But they had no regiment left to find. They went back anyway, taking a route away from the battle. They only had to contend with the enemy's artillery shells landing near them. After the firefight they had just endured, the shells were little more than an annoyance.

Knappie had come through without a scratch. All he had was a blister on his heel, from his boot.

Later, when other U.S. troops involved in the drive to liberate Rome took the ground in front of the knoll, they found 60 German dead. Knappie had single-handedly stymied the enemy attack, saving countless American lives.

The episode had lasted just 21/2 hours on his 11th day of combat. It was all the fighting he would ever see. But it would bring the ordinary young man a lifetime of fame he did not want.

Word of Knappie's deed spread quickly. When it reached his commanders, they investigated the reports and recommended him for the highest of awards.

The division's commanding general came to shake his hand and barked, “A one-man army, that's what you are. A blasted one-man army!”

The moniker stuck.

Recognizing the public relations value of keeping Knappie safe, his superiors confined him to the rear and made sure he was coddled.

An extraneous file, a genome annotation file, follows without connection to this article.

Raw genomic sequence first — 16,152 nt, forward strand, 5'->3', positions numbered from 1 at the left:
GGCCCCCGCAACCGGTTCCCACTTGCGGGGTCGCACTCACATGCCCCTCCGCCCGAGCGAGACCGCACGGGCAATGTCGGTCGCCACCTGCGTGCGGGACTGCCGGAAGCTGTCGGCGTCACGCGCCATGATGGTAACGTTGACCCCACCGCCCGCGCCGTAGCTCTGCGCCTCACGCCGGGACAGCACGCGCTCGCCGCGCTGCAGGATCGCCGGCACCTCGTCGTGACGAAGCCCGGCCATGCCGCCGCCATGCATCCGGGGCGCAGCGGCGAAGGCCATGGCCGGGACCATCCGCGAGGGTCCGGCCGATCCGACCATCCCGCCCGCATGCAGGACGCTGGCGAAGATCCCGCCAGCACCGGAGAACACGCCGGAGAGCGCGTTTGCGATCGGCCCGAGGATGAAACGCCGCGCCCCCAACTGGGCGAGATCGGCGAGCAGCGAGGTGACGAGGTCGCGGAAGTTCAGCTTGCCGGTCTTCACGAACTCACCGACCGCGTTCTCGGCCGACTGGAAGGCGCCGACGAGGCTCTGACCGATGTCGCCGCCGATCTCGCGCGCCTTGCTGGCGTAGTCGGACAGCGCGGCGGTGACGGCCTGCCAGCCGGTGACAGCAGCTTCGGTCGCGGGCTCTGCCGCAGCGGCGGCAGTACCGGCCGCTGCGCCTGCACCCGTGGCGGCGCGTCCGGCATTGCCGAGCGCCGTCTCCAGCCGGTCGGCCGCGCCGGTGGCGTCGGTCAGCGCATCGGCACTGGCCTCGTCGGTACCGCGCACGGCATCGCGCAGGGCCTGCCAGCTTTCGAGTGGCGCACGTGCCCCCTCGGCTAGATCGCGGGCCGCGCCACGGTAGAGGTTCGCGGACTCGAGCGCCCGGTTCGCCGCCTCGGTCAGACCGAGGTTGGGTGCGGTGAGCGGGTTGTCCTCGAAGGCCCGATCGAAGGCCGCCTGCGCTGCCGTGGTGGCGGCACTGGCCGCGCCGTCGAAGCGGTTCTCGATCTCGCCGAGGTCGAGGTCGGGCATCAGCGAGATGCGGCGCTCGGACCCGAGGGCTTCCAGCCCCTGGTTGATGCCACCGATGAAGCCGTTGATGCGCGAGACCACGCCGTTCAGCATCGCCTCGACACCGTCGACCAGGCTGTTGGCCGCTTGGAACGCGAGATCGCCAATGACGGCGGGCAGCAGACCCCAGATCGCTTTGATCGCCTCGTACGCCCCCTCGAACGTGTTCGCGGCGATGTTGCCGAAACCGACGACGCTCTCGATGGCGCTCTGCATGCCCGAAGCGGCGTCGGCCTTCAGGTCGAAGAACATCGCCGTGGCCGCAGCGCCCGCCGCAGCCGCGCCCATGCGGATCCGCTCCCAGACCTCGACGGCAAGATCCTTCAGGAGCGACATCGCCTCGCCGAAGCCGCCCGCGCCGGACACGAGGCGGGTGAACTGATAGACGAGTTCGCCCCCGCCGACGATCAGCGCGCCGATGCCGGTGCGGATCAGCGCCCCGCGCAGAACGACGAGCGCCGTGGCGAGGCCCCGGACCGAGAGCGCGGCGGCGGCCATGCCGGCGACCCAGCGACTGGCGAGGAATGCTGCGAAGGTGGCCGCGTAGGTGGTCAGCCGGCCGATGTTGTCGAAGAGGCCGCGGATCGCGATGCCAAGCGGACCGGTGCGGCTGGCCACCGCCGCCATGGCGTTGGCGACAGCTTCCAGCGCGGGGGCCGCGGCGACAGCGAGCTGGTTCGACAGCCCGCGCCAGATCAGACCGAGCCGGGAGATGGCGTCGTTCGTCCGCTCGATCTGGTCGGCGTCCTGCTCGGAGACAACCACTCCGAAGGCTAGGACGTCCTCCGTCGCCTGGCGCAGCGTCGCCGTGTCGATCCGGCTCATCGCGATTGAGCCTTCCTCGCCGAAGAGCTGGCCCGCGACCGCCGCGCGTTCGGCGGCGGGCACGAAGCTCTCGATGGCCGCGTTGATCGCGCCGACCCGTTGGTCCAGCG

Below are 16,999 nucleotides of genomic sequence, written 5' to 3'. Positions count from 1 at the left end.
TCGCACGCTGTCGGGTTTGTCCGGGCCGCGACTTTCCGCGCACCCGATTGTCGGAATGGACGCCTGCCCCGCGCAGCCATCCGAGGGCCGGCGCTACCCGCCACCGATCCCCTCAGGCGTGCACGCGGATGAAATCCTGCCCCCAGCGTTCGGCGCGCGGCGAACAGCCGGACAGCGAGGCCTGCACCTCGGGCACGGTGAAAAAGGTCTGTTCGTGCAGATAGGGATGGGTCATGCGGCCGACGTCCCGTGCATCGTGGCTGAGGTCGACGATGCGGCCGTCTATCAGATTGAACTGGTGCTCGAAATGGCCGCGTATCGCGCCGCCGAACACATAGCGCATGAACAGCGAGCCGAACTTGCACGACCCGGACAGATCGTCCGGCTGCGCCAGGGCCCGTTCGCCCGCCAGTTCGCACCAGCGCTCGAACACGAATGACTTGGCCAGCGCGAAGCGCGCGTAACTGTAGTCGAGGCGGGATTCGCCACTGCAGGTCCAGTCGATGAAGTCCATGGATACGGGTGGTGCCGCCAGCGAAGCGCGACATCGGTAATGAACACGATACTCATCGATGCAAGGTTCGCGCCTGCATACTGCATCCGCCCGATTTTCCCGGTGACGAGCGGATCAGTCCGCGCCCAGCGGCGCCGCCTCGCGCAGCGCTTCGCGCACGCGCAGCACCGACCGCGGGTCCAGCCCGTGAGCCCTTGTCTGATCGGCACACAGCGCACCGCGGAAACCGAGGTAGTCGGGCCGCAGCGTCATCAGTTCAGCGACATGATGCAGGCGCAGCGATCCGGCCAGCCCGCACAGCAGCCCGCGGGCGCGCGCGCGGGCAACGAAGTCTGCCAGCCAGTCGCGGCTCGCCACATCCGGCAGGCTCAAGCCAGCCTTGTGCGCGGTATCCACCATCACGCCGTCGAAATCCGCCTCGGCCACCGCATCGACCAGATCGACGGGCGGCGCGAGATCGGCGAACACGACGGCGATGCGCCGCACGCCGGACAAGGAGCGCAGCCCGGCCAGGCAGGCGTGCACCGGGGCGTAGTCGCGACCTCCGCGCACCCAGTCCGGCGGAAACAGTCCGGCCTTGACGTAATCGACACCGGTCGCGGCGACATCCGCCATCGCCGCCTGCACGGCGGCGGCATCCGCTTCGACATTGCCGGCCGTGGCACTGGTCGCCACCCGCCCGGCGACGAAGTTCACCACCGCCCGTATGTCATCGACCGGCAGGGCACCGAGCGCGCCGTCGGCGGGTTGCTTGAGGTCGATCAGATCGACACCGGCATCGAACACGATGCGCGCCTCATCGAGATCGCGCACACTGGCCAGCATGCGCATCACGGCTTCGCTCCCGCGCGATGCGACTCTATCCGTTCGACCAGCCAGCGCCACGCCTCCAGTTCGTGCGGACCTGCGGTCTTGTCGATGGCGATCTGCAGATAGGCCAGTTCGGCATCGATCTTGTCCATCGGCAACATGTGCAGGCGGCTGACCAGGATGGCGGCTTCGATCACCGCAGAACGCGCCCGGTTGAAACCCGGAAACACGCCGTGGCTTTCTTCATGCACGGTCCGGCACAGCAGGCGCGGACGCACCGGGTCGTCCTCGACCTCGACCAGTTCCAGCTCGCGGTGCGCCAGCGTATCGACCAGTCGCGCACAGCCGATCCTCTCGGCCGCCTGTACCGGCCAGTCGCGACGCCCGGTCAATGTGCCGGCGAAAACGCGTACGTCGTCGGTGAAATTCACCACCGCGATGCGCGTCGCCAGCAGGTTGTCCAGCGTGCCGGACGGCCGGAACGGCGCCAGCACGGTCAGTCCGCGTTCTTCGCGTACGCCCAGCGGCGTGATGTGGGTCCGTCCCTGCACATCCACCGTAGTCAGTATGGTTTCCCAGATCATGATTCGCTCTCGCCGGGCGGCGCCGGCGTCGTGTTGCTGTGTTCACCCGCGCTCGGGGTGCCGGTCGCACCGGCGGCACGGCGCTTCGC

“I just loafed,” he says. “They didn't let me go back up in the lines no more.”

That was all right with him. He was frightened and didn't want to go back anyway.

He spent a few days at a Naples hospital for treatment of his blister. After that, he stayed on the Anzio beachhead and enjoyed the easiest of duties, doing nothing more than making doughnuts with the women from the American Red Cross.

He wasn't even allowed to ride in the jeep that delivered the doughnuts to the men at the front.

On June 8, 1944, in Rome, four days after victorious Allied forces had entered the city, Knappie received his nation's highest award for valor, the Medal of Honor, “for conspicuous gallantry and intrepidity at the risk of his life above and beyond the call of duty.”

“When a heavy German counterattack was launched against his battalion, Private Knappenberger crawled to an exposed knoll and went into position with his automatic rifle,” the citation reads, concluding that his “intrepid action disrupted the enemy attack for over two hours.”

Lieutenant General Mark Clark, commander of the 5th Army, congratulated him and draped the medal around his neck.

Knappie doesn't know who recommended him for the decoration, but the source had to be one or more of the half-dozen men in his company who joined him on the knoll. As eyewitnesses, they must have provided statements for the “incontestable proof” needed to award the Medal of Honor.

In August 1944, Knappie left the war behind for good, flying to Washington with a lieutenant escort. At the Pentagon, he and the escort met with some generals.

“Then I gave him the slip and took off,” he says. “I just wanted to go home.”

His escape from the Army brass was the first sign of his eagerness to reclaim the life he'd known before — a life that was utterly ordinary.

He hurried to visit his mother and stepfather in Spring Mount, a Perkiomen Valley village considered the “country summer resort for the Allentown-Philadelphia area.” They lived in a onetime schoolhouse built on a hill and divided into rooms by beaverboard partitions.